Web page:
NEW YORK. – That was the horrified question that Al Sharpton, Afro-American civil rights activist and TV commentator, asked Sunday (July 20) at the Riverside Church in New York City. Gathered at the historic temple were relatives, neighbors, friends and hundreds of simple people from a community that had been moved and horrified by the death of Eric Garner, 43, the father of six, in the hands of City policemen.
Last Thursday (July 17), five or six police officers flung him to the ground to arrest him in Staten Island County, where he lived, on suspicion that he was selling cigarettes illegally. One of them, Daniel Pantaleo, applied to Garner – an asthma sufferer – a chokehold, something strictly forbidden by the N.Y. Police Department.
A video recorded by a passer-by shows Garner on the ground, one of the policemen with his arm around his neck and the others placing their elbows, knees and hands atop him, though it was clear that he was offering no resistance.
In the recording, you can hear Garner repeat desperately that he cannot breathe. And you can see the indifference of the officers, who provided no help for the Afro-American man who was dying, panting, sprawled on the sidewalk. It was that indifference that prompted Sharpton’s horrified words.
“None of [the policemen] said, ‘Let’s stop. He can’t breathe,’ ” Sharpton told the hundreds of people at the church. “Even if police procedures don’t kick in, when does your sense of humanity kick in? Have we gotten so cold?”
It is awful to have to admit it, but, yes, so it seems, so it is. I don’t know exactly how much but undoubtedly we have gotten much colder. That’s the horror of the Israeli invasion of Gaza, where, at the moment I write this column, 452 Palestinians had died, more than 80 of them children, as well as 15 members of the invading troops. Who knows what will be the final macabre tally of this unequal conflict.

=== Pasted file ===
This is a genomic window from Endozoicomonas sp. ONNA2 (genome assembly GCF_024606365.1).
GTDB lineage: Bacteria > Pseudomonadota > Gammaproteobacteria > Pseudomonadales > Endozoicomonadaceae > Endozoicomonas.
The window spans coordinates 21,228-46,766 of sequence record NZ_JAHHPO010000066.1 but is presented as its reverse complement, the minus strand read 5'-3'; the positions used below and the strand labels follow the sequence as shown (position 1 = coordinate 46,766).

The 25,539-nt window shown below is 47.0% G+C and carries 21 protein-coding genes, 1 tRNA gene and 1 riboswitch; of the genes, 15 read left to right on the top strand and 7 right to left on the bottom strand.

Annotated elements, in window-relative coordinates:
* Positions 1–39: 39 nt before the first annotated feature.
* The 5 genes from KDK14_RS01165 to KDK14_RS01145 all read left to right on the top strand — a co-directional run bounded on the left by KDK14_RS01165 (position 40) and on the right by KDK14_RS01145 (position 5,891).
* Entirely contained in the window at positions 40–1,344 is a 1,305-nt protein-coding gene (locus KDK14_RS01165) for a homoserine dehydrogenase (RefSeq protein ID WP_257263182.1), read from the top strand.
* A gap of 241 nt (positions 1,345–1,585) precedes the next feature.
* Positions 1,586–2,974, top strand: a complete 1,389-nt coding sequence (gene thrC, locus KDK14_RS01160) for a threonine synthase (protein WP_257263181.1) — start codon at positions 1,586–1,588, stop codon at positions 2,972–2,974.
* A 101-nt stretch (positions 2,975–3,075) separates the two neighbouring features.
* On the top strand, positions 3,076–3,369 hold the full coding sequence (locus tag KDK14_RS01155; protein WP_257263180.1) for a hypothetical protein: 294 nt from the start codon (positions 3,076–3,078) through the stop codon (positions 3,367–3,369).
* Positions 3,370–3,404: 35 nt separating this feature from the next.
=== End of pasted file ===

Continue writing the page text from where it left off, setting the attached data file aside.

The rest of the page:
“It is the new law of retaliation, Israeli-style: one hundred eyes for an eye, one hundred teeth for one tooth, a spiral of blood and vengeance that has been maintained for decades, with the complicity of the United States and the inaction of the European Union,” is how Spanish journalist Ignacio Escolar describes the terror the Palestinian people are living through.
To find more proof that, yes, unfortunately Sharpton’s fear is justified, you need only go to the border with Mexico. There, gather thousands of Central American children who have fled, unaccompanied, from the torture, the misery and death, defying all obstacles.
And while it’s true that their situation has brought out the compassion of one part of U.S. society, it is no less true that in has had a contrary effect on other sectors.
In other words, instead of reviving in them some sleeping remnant of human solidarity, the children’s plight has emboldened the intolerance of hate groups such as the Minutemen and the Ku Klux Klan, covert racists who pass themselves off as “concerned citizens.”
They are pseudo-patriots consumed by prejudice, who, calling this tragic exodus of innocents an invasion, hasten to emerge from under the stones where they hid, to kindle the fire of hatred against immigrants, using the children as an excuse.
Make no mistake, they are many and a lot more despicable than what we imagine. As an example, read this:
“If you see an ‘illegal,’ point your weapon between his eyes and say: ‘Cross the border right back or I shoot.” This is the brutal message to the immigrants, no matter their age, from a group that calls itself “Operation Secure Our Border,” according to a video in YouTube that has already been expunged.
Hanging in the air remains, more than a question, Al Sharpton’s horrified lament: Have we gotten so cold?